There's more than one way for kids to take medicine. Here are some of them.


The Basics

When Andrea Weinrick, of Lansing, Michigan, buys medicine for her kids, 3-year-old Elissa and 20-month-old Julian, she finds the array of choices for colds, coughs, fevers, allergies, and upset stomach confusing. "I'm never sure which brand I should get, or for what symptoms."

Andrea's predicament isn't unusual: Choosing a medication for your child can be confusing! What's the difference between a generic and a name brand? How do you calculate dosage? What's with all the different active ingredients? And how do you get your kids to actually take it?

Working with the Pharmacist

Like most parents, you're probably a quick Internet researcher, looking up every ailment that befalls your children. But the information you find might be difficult to sort out, and the credibility of the source might be questionable. Also, like most parents, you may not realize that pharmacists can do more than fill prescriptions -- they can offer advice. "Even if we look busy, we'll take the time to help you select the product that's appropriate for your child," says Winnie Landis, pharmacist and president of the American Pharmacists Association.

Moreover, it's a good idea to build a relationship with a specific pharmacist, rather than hopping around from pharmacy to pharmacy, says Ellen Guthrie, pediatric pharmacist at Children's Healthcare Pediatric Hospital, in Atlanta. "It helps to have somebody who knows, say, whether your child got hyper the last time he took Sudafed," she says. Plus, you can ask your pharmacist to call your doctor if you don't understand how to use a prescribed medicine.

But don't run to the store unprepared. First, recommends Landis, you need to have the following information on hand.

  • Your child's age and weight. Don't guess! Pharmacists need this information to come up with a correct dosage. If your child isn't big enough to stand on a scale unsupported, then stand with him and subtract your weight from the number to get his weight. If you forget before heading to the pharmacy, be resourceful: when I wasn't sure of my son Isaac's current weight, we found the aisle that stocked scales and tried one out.
  • Your child's temperature. The pharmacist will want to know what his last reading was and how long he's had the fever.
  • The name and dosage of all medications your child is taking. If he's taking prescriptions, buy over-the-counter medicines in the same pharmacy -- the pharmacist has access to his records and can check for allergies or potential interactions.

Doing It Yourself

When your kid wakes up in a coughing fit or with an earache in the early morning and there are no 24-hour pharmacies nearby, what can you do? Here are guidelines to keep in mind before you reach quickly into your medicine cabinet.

  • Think twice about using an all-in-one product. It's tempting to pick the bottle that claims to wipe out all symptoms -- after all, giving medicine is usually a struggle, and you want your kid to get some sleep. But what if the congestion clears up the next day while the fever continues? You don't want to risk an overdose; plus, you're suppressing symptoms and won't know if the illness is getting more serious. Also, your pediatrician might not recommend a cold medicine anyway.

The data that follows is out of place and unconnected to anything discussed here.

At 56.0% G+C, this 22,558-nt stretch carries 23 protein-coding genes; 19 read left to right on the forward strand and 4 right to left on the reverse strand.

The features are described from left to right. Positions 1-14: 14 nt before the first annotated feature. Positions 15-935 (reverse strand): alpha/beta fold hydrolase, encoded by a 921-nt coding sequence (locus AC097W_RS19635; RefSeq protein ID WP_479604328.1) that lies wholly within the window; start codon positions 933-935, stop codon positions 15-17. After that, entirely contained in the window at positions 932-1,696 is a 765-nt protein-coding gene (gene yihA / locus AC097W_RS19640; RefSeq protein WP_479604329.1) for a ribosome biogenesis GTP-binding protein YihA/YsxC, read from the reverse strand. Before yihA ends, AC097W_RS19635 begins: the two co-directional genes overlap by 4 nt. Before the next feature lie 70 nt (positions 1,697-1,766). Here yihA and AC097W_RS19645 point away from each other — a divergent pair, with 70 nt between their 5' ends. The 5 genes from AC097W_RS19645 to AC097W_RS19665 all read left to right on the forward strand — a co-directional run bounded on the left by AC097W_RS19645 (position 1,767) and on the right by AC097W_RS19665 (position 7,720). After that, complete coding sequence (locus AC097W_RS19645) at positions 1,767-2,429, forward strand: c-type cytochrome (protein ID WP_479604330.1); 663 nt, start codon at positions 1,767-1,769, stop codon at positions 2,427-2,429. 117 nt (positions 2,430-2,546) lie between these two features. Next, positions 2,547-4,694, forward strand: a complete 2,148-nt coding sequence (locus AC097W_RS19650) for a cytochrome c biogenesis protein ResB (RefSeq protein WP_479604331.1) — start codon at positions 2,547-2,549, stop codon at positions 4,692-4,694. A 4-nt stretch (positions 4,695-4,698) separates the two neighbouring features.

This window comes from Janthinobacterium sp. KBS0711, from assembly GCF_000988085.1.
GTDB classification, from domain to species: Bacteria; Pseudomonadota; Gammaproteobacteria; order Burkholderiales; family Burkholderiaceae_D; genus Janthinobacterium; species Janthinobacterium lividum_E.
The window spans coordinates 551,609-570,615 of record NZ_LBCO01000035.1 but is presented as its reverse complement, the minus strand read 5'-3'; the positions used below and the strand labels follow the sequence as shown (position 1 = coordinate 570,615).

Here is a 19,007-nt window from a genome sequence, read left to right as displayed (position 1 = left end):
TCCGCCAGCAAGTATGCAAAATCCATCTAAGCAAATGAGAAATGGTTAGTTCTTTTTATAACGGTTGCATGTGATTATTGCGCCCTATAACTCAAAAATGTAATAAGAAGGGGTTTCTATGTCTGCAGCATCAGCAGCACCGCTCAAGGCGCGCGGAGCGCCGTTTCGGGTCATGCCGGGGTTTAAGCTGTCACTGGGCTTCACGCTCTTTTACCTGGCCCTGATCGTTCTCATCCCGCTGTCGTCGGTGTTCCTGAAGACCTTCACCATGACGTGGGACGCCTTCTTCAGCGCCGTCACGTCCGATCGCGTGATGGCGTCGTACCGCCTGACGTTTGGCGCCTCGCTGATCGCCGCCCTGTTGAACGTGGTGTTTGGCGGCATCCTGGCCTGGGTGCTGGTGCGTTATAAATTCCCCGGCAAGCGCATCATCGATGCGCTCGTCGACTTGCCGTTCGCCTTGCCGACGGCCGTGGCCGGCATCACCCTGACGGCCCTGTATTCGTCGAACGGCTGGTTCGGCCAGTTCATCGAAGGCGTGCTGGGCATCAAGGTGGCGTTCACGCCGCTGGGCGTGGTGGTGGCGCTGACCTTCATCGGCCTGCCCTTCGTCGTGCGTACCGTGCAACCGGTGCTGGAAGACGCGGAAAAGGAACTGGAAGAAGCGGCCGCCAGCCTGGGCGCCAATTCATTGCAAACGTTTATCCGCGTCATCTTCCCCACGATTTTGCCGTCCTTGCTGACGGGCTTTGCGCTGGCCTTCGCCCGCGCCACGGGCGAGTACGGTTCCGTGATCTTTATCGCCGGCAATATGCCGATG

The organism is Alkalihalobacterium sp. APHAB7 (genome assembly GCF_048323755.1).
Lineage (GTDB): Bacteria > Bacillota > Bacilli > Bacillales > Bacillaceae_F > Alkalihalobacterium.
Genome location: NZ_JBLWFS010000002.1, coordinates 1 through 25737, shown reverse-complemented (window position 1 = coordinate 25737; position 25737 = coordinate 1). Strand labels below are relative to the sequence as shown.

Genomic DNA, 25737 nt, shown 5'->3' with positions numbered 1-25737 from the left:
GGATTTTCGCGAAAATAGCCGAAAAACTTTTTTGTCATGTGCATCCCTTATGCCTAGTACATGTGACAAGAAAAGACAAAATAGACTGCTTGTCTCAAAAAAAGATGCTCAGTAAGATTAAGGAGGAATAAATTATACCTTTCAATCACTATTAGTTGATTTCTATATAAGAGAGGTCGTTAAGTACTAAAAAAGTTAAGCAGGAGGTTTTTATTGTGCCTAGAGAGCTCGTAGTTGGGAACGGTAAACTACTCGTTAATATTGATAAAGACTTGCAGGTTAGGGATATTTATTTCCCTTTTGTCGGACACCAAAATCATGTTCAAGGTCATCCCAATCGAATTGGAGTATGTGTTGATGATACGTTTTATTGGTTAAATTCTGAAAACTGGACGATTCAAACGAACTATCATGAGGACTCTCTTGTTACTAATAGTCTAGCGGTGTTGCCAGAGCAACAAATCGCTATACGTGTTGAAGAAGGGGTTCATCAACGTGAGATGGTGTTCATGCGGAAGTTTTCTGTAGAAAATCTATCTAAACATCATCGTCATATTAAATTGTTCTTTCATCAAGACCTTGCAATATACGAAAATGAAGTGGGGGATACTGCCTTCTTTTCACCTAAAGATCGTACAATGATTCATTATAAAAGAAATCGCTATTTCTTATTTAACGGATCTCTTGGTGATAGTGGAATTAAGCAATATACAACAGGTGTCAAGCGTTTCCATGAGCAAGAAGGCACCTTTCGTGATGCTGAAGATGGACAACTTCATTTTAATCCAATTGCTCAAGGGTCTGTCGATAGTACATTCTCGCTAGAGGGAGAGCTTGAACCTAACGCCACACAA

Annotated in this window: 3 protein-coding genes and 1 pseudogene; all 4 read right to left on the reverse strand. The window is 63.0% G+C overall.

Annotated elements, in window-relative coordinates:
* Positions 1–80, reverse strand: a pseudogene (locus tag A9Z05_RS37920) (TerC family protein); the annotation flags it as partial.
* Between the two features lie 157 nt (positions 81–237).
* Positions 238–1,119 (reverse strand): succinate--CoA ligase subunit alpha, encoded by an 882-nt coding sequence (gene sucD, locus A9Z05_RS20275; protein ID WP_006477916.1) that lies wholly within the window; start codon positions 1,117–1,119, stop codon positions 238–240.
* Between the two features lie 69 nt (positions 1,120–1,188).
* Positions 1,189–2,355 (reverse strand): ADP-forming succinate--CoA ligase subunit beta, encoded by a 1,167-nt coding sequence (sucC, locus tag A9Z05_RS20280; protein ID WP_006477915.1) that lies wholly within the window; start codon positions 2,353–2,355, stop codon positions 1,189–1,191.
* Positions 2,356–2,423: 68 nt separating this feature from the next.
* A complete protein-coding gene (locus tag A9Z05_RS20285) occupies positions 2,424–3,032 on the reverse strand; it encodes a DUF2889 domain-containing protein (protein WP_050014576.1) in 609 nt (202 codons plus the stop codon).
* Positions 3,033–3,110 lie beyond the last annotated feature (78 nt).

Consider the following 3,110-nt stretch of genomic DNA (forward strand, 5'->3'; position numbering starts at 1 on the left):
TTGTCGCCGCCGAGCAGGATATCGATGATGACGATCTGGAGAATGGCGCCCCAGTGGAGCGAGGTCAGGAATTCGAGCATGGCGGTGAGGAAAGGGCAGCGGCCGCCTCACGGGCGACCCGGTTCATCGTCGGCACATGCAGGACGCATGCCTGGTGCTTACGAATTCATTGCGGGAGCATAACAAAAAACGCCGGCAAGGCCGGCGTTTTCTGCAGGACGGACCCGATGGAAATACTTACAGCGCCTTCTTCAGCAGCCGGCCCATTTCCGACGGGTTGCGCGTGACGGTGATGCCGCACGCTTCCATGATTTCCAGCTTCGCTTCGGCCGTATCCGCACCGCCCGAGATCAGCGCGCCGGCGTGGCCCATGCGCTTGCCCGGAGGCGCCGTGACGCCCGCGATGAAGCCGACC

• Make sure you have doctor-approved medications available at home. These include infant or children's acetaminophen (e.g., Tylenol) and ibuprofen (e.g., Motrin). Even so, no medicine should be overused. The FDA has recently proposed putting warning labels on ibuprofen and acetaminophen -- both common ingredients in multipurpose products -- because ibuprofen can cause bleeding in the stomach and intestines and acetaminophen can cause liver toxicity when taken for too long or in too high a dose.

In addition, doctors have long advised parents not to give aspirin (also known as acetylsalicylic acid, a salicylate) to kids and adolescents under age 19 because it's associated with Reye's Syndrome, a rare but potentially fatal disease. Salicylates are in some Alka-Seltzer products and anti-diarrheals, such as Kaopectate and Pepto-Bismol. Children's Pepto Chewable Tablets contain no salicylates and are labeled for kids ages 2 and up, but you should talk to your pediatrician before using it.

  • Consider generic medications. Generic drugs have the same active ingredients as their brand-name counterparts. "The only difference between them can be the dyes, flavors, or inactive ingredients," says Landis. It's crucial to know this if your child has allergies or sensitivities to these substances.
  • Use sense before you dispense. Again, you need to know your child's current weight to figure out the correct dosage as indicated on the drug's package. Then use a syringe, oral dropper, dosing spoon, or medication cup with the volume clearly marked, instead of a spoon from your silverware drawer. Various brands and types of medications might use different units of measurement -- e.g., teaspoon versus milliliters -- so make sure the correct units are on the syringe, dropper, dosing spoon, or cup.
  • Dosing can be very different among formulas and within brands or medication types. For instance, Tylenol infant drops are more concentrated than its suspension formula. Read drug labels every time you use a medicine, so you don't give your child too much. If a label peels off, throw the bottle away.
  • Don't combine any medications, including prescribed medicine and even herbal products. They may react with one another, so don't mix unless a doctor or pharmacist has told you otherwise.
  • Pick dye-free formulas. You can get some medications, such as Tylenol, Motrin, and the antihistamine Benadryl, without dyes. Although this option is great for kids with allergies to artificial dyes, it also benefits parents who are tired of stain-treating the pink drool on their baby's clothes.